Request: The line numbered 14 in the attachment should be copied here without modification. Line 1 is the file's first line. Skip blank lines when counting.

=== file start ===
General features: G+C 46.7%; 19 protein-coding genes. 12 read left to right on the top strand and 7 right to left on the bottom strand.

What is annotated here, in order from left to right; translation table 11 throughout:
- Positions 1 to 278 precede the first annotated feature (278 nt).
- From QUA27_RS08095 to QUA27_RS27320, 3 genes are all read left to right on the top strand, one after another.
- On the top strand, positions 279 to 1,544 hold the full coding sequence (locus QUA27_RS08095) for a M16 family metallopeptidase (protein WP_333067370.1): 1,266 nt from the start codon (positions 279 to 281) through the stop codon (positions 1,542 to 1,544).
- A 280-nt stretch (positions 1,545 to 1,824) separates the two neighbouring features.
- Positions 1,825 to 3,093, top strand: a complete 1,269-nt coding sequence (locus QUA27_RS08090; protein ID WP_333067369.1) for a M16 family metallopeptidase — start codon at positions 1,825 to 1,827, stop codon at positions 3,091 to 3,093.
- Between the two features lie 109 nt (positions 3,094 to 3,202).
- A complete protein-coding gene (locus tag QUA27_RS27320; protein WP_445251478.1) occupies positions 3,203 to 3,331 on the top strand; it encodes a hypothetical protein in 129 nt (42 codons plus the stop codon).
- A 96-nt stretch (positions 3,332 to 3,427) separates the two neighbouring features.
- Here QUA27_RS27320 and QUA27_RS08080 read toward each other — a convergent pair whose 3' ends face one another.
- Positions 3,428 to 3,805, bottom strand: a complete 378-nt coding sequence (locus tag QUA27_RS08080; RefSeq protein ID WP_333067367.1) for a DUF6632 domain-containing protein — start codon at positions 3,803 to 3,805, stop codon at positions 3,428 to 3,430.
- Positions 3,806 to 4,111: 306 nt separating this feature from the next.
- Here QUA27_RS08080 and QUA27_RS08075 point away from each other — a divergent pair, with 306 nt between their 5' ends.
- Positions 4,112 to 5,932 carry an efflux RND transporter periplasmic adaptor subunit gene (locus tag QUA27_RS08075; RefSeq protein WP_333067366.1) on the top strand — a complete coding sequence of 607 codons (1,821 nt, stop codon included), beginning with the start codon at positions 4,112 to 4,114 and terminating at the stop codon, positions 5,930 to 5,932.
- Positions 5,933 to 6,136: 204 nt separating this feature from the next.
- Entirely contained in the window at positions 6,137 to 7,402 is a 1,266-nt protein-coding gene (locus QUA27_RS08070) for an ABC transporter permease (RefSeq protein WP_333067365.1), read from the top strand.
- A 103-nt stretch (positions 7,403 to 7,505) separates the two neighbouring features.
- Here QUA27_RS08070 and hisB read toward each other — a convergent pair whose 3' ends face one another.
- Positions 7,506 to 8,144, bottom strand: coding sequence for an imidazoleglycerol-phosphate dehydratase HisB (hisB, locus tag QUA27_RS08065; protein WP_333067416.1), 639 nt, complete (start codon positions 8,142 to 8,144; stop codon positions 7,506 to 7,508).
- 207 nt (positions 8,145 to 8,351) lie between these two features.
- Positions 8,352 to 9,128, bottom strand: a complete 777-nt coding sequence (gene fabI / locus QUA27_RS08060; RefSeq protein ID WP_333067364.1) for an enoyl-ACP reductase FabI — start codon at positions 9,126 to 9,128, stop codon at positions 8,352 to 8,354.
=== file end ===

- Here QUA27_RS08080 and QUA27_RS08075 point away from each other — a divergent pair, with 306 nt between their 5' ends.